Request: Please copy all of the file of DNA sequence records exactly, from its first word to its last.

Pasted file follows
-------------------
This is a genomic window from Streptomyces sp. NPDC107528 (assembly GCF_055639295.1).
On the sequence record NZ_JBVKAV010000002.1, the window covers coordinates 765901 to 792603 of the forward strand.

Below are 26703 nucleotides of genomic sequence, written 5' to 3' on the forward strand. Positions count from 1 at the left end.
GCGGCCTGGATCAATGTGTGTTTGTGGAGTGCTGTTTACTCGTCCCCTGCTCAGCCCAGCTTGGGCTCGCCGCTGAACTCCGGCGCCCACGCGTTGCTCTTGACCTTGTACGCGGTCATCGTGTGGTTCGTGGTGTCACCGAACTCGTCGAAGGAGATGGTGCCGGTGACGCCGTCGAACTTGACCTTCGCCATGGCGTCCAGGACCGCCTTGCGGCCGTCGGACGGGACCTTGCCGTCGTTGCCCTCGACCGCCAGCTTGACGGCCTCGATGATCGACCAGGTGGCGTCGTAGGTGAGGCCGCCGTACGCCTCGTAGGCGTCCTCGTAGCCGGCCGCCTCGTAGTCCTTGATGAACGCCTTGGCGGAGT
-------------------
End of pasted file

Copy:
This is a genomic window from Streptomyces sp. NPDC107528 (assembly GCF_055639295.1).
On the sequence record NZ_JBVKAV010000002.1, the window covers coordinates 765901 to 792603 of the forward strand.

Below are 26703 nucleotides of genomic sequence, written 5' to 3' on the forward strand. Positions count from 1 at the left end.
GCGGCCTGGATCAATGTGTGTTTGTGGAGTGCTGTTTACTCGTCCCCTGCTCAGCCCAGCTTGGGCTCGCCGCTGAACTCCGGCGCCCACGCGTTGCTCTTGACCTTGTACGCGGTCATCGTGTGGTTCGTGGTGTCACCGAACTCGTCGAAGGAGATGGTGCCGGTGACGCCGTCGAACTTGACCTTCGCCATGGCGTCCAGGACCGCCTTGCGGCCGTCGGACGGGACCTTGCCGTCGTTGCCCTCGACCGCCAGCTTGACGGCCTCGATGATCGACCAGGTGGCGTCGTAGGTGAGGCCGCCGTACGCCTCGTAGGCGTCCTCGTAGCCGGCCGCCTCGTAGTCCTTGATGAACGCCTTGGCGGAGT